The Shakespeare Requirement
We first met Jason Fitger as the hapless author of the letters of recommendation and high umbrage that make up Julie Schumacher’s 2014 novel “Dear Committee Members.” This second installment moves from an epistolary approach to a full-on narrative one and is, if possible, even funnier than its predecessor. Schumacher reads the book herself and in her voice, impassive and fatalistic, we hear a lived sense of academic desolation and departmental rue. Fitger is now in the unwanted position of head of English, a department famous for “discord and dysfunction.” Matters have achieved a new level of turbulence with the necessity of coming up with a “Statement of Vision.” The first one proposed made no mention of requiring the study of Shakespeare, an intolerable deficiency in the view of the resident Shakespearean. All hell breaks loose. The imbroglio is a gift to Roland Gladwell, head of economics who hopes to capitalize on it to whittle English down to a nonentity — not that it isn’t pretty much one anyway. In fact, Gladwell’s imperial ambitions have reached into English’s physical territory to annex its conference room. What ensues is a tale worthy of Thucydides — assuming he had a sense of humor — with English as Athens and Economics as Sparta. (Random House Audio. Unabridged, 9 hours)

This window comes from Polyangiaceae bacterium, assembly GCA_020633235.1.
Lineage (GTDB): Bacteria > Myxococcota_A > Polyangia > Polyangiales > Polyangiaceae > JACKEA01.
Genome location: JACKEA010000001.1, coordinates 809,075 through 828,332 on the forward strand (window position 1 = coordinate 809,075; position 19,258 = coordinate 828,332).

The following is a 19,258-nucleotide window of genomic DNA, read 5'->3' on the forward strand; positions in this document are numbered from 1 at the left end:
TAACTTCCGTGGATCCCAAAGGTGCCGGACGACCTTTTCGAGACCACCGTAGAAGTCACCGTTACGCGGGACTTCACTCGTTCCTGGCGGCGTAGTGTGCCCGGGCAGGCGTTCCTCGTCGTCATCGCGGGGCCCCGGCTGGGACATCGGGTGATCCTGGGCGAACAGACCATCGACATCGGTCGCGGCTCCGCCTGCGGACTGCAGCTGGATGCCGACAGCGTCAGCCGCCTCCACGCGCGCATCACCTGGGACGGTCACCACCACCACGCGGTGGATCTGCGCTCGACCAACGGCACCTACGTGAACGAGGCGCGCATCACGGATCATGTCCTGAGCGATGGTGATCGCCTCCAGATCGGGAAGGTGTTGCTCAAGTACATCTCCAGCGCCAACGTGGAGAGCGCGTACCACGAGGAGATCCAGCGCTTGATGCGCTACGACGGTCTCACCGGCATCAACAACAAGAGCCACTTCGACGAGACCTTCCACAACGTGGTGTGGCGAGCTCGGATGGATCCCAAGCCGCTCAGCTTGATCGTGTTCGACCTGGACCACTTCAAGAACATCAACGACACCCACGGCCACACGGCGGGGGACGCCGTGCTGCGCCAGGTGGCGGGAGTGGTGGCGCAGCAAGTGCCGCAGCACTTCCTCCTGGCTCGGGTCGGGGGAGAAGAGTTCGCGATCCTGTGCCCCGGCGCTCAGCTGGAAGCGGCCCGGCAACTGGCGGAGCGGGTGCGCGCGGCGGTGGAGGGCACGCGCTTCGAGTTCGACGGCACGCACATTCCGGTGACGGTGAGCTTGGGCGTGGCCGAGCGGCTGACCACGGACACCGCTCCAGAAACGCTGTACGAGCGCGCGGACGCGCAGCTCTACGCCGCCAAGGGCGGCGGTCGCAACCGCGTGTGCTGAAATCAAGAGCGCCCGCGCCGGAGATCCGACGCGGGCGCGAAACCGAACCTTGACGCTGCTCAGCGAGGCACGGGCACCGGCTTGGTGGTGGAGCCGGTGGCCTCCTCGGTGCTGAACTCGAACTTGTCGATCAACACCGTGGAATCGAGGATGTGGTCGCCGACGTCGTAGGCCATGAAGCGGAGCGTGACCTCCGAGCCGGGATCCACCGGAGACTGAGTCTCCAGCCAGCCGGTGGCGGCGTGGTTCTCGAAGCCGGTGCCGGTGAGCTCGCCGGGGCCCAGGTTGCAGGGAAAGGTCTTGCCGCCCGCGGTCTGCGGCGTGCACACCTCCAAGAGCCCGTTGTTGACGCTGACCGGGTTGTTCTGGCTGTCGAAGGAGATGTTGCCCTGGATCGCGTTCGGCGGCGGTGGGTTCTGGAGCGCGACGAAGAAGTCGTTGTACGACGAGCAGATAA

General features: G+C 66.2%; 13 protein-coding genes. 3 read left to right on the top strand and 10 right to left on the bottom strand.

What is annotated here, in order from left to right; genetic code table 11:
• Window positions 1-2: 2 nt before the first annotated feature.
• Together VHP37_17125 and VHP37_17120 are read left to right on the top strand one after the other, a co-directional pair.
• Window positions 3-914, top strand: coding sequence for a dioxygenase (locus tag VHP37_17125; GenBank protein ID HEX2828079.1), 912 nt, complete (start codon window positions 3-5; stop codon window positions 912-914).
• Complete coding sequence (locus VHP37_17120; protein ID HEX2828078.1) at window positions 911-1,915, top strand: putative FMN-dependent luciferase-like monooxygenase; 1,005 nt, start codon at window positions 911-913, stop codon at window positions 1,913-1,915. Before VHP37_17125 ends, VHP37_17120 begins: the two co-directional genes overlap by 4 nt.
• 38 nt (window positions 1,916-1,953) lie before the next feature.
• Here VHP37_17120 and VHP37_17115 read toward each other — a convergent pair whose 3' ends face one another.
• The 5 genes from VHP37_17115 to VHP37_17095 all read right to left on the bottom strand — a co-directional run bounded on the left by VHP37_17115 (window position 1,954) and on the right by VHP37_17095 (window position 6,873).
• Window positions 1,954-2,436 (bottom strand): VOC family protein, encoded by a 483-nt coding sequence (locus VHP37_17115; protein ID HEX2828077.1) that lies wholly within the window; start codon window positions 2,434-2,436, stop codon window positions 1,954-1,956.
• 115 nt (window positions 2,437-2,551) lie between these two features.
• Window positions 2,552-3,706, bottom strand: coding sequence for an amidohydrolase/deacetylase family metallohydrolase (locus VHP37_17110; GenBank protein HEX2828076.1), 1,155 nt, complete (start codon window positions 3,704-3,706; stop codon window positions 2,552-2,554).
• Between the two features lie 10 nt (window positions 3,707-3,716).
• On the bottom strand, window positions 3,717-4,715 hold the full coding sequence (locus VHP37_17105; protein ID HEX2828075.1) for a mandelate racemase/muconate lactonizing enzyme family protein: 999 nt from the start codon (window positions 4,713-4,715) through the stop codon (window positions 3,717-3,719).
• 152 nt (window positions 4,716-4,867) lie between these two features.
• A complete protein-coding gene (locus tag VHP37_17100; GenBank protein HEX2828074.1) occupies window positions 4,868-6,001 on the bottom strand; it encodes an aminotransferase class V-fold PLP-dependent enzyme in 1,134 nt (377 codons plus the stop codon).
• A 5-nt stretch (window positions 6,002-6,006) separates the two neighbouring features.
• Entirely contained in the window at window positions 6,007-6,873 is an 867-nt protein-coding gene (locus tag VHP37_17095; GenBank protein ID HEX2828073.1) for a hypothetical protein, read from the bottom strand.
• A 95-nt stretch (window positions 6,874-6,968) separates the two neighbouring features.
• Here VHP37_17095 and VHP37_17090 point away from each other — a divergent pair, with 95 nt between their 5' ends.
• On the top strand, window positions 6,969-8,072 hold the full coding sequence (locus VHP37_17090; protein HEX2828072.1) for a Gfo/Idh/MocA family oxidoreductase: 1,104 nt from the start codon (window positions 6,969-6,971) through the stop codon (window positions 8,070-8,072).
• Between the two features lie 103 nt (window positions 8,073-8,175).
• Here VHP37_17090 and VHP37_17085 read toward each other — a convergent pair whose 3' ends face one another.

Fruit of the Drunken Tree
An air of menace pervades Ingrid Rojas Contreras’s thoroughly absorbing, terrifying and ultimately moving novel set chiefly in Bogota, Colombia, during the 1990s. These are the Pablo Escobar years, a period of kidnappings, bombings, massacres and assassinations perpetrated by narcos, paramilitary groups, revolutionary factions and the government itself. The story is told from the points of view of two girls: Chula, 7 years old at the start, is the younger of two daughters of a family living in a gated neighborhood. Thirteen-year-old Petrona is the family’s maid, now living in a shantytown; the family’s original home was burned by paramilitaries, and her father and older brothers have “disappeared.” Chula’s perfectly conjured world is shaped by snippets of overheard conversation, headlines, broadcasts and her older sister’s erroneous views. Chula’s sections are narrated by Marisol Ramirez, and Petrona’s by Almarie Guerra. Both beautifully capture the girls’ young voices and convey their uncertainty, shifting loyalties and sense of foreboding. Both are gifted bilingual narrators and deliver the many Spanish phrases with musical grace. (Random House Audio. Unabridged, 12½ hours.)
Katherine A. Powers reviews audiobooks every month for The Washington Post.